There's no question that U.S. drones have served a beneficial purpose in prosecuting the war against al-Qaeda, but there have long been two worrisome trends associated with drone strikes. The first is the target list: it appears to be much broader than simply al-Qaeda's top leaders. The second is the executive branch secrecy and assumption of broad powers to kill people, including American citizens, at will.
A new report in the New York Times sheds a bit more light on the issue:
But by many accounts, there has been a significant shift in the nature of the targets. In the early years, most strikes were aimed at ranking leaders of Al Qaeda thought to be plotting to attack the United States. That is the purpose Mr. Obama has emphasized, saying in a CNN interview in September that drones were used to prevent “an operational plot against the United States” and counter “terrorist networks that target the United States.”
But for at least two years in Pakistan, partly because of the C.I.A.’s success in decimating Al Qaeda’s top ranks, most strikes have been directed at militants whose main battle is with the Pakistani authorities or who fight with the Taliban against American troops in Afghanistan.
In Yemen, some strikes apparently launched by the United States killed militants who were preparing to attack Yemeni military forces. Some of those killed were wearing suicide vests, according to Yemeni news reports.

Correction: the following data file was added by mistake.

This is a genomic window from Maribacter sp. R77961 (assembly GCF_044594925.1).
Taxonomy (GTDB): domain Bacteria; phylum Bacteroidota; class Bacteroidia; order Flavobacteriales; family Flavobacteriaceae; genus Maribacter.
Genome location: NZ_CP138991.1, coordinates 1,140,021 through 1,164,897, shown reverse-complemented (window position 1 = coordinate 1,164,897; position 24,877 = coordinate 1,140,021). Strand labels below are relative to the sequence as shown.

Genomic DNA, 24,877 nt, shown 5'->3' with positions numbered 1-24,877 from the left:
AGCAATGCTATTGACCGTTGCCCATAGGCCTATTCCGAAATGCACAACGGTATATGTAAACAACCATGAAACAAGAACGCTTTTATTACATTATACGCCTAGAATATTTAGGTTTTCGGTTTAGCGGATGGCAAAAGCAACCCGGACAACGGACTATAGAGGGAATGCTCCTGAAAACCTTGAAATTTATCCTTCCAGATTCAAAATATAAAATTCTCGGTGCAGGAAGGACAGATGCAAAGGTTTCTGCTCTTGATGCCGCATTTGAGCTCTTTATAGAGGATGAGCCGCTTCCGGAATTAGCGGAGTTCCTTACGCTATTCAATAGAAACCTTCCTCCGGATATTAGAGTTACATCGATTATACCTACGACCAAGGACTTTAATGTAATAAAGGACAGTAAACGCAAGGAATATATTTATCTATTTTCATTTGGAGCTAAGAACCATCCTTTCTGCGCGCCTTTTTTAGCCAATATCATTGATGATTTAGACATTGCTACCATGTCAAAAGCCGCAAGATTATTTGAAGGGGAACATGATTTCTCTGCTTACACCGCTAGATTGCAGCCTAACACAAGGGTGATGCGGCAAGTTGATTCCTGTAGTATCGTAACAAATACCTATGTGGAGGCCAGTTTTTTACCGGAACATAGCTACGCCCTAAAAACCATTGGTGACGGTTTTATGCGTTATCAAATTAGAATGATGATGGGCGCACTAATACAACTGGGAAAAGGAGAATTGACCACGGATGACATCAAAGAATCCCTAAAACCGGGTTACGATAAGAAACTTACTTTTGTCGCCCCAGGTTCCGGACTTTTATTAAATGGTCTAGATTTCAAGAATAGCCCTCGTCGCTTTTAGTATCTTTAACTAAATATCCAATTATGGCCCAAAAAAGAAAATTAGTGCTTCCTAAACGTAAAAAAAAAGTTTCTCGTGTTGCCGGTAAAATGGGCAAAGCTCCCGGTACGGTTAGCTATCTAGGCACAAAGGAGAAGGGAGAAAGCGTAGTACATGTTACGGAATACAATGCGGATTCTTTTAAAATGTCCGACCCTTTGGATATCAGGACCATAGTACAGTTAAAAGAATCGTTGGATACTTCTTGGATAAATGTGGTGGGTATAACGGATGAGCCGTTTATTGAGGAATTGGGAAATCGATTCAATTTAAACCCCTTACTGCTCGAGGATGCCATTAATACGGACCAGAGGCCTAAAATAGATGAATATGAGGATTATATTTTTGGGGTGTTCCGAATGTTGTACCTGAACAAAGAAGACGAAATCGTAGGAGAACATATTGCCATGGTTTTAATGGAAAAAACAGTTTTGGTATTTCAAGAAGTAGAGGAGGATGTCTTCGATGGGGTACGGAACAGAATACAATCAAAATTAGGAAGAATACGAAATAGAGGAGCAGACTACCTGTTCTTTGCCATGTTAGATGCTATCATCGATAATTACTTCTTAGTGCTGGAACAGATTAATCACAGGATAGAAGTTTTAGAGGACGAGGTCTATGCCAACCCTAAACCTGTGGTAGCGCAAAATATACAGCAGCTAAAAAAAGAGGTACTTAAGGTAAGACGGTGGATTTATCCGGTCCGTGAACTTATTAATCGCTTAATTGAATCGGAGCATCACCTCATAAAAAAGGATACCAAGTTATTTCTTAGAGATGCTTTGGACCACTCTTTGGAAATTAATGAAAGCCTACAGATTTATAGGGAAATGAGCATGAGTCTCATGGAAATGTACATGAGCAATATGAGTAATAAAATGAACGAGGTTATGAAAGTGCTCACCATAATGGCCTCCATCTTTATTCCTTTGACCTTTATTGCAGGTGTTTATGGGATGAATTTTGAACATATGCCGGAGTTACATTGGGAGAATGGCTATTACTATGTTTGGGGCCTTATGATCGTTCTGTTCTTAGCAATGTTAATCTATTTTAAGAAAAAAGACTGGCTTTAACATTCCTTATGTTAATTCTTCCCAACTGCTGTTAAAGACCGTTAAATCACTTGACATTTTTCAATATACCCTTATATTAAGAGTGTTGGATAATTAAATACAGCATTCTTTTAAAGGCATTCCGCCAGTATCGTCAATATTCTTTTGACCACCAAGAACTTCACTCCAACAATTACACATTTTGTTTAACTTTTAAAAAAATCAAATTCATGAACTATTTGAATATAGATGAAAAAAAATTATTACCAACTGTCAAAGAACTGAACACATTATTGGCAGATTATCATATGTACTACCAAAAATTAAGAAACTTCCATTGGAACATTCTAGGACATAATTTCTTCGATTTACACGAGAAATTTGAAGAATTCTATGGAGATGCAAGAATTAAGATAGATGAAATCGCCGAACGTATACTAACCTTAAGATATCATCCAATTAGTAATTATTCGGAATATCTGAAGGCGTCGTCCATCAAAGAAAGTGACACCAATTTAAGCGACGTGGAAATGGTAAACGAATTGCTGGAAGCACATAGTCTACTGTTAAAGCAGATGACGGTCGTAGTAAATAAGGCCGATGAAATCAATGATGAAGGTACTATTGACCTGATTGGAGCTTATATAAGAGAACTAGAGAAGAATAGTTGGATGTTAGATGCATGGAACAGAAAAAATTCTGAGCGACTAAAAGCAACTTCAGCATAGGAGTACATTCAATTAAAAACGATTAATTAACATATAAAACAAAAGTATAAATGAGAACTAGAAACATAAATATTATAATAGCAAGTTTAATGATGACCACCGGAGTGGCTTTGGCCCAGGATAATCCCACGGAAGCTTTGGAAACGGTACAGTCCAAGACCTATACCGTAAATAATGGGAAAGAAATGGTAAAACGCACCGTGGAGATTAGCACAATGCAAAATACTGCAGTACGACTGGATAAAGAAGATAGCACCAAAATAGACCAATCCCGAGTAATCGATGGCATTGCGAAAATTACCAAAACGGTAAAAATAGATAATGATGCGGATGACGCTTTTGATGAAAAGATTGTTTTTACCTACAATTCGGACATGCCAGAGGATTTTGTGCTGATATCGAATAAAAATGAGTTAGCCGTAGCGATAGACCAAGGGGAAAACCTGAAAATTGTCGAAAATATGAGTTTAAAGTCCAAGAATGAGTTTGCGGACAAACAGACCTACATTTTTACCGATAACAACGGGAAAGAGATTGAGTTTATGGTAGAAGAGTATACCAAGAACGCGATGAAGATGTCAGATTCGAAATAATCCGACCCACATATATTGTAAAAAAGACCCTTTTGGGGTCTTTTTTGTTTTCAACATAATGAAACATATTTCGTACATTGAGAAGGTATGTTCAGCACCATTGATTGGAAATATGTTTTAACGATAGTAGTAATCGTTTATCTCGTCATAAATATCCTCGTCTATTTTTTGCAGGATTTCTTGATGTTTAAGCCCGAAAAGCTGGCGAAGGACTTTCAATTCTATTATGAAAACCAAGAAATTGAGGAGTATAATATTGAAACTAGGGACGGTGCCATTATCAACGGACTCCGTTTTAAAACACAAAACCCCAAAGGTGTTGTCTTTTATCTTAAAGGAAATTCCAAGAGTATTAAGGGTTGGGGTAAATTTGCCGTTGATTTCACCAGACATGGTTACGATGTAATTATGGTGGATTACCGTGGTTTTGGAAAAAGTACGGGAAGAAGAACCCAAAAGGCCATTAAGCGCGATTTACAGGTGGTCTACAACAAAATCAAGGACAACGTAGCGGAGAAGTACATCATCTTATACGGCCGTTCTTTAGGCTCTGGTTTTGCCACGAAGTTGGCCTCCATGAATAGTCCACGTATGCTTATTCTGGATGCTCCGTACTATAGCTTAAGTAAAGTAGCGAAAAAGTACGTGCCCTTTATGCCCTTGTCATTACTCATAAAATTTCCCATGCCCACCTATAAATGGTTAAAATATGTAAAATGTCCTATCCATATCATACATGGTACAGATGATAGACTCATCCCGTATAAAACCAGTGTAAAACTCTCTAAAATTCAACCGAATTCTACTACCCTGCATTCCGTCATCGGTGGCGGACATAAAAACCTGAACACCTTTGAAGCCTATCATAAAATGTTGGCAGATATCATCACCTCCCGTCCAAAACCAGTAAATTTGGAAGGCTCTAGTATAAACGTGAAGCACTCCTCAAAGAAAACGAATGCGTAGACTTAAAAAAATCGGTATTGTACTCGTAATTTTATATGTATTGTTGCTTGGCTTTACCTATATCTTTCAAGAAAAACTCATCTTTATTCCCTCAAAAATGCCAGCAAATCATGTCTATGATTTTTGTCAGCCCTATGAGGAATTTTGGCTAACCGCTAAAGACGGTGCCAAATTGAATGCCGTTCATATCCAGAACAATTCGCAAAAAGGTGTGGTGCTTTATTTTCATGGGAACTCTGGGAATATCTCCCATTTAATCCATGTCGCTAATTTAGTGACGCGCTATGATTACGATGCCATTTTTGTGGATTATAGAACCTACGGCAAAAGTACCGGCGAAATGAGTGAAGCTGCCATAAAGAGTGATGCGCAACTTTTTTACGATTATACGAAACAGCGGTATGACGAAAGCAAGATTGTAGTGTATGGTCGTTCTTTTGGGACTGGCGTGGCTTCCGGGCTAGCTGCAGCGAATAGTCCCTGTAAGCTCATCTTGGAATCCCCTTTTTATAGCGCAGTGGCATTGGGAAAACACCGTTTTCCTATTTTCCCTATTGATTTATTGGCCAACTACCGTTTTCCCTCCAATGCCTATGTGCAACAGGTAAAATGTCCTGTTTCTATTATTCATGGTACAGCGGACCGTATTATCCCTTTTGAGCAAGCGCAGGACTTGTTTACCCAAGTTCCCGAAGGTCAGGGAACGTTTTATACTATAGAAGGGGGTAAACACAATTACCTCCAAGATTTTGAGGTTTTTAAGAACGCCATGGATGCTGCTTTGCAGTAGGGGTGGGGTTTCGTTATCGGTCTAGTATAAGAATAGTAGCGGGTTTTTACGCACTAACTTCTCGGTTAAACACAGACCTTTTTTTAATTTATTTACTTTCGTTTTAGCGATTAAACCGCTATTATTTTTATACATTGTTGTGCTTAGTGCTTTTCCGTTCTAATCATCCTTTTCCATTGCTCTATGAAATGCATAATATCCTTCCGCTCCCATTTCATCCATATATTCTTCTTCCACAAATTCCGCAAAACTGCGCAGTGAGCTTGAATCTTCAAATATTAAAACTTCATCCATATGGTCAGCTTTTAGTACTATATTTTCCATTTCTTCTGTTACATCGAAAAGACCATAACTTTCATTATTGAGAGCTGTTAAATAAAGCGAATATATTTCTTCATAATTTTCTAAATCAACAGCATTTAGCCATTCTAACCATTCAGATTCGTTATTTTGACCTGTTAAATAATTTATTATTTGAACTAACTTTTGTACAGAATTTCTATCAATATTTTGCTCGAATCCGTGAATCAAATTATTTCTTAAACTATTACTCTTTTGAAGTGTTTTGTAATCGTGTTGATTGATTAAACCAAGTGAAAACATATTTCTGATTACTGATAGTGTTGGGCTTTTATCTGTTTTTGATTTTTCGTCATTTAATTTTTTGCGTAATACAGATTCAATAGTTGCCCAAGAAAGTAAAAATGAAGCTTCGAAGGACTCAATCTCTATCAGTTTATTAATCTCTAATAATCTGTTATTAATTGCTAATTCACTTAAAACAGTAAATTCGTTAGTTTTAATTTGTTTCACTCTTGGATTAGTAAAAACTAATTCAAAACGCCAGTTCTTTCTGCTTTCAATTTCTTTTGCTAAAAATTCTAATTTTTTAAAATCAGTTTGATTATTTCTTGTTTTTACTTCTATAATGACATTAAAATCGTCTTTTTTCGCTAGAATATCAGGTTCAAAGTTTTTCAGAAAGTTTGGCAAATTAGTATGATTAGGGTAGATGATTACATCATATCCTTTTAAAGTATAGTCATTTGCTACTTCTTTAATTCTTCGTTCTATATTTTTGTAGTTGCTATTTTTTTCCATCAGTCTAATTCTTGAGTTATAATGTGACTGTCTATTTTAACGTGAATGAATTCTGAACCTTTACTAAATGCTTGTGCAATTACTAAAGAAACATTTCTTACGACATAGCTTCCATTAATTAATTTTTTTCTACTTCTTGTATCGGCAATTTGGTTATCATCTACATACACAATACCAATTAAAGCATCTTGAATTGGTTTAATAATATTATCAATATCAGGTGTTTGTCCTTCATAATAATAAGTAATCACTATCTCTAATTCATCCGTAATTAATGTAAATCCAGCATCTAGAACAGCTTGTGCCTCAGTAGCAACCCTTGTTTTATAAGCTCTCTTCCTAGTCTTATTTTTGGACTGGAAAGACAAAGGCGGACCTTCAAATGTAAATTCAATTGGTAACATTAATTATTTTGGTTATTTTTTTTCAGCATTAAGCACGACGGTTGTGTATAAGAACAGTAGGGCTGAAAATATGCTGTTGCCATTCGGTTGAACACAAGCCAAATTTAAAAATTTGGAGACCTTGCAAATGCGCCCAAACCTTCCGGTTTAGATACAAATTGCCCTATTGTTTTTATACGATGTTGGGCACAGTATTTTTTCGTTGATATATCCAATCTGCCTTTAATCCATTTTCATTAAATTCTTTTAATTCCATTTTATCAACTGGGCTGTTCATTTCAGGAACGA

“Unless they were about to get on a flight to New York to conduct an attack, they were not an imminent threat to the United States,” said Micah Zenko, a fellow at the Council on Foreign Relations who is a critic of the strikes. “We don’t say that we’re the counterinsurgency air force of Pakistan, Yemen and Somalia, but we are.”
Of course, since the administration will only discuss the drone program through self-serving, mostly anonymous leaks, it's literally impossible to judge anything that's written about it. However, taking the New York Times report at face value, it does appear that the administration has unleashed drones on a wider set of targets than seems justified given the threat.
Among the problems with serving as a "counterinsurgency air force" for countries like Pakistan or Yemen is that it makes yet another series of enemies for the U.S. Part of the problem likely stems from the co-mingling of terrorist groups and local insurgencies, but the U.S. shouldn't put its weapons in the service of foreign countries with dubious human rights records unless there is a clear danger to the United States.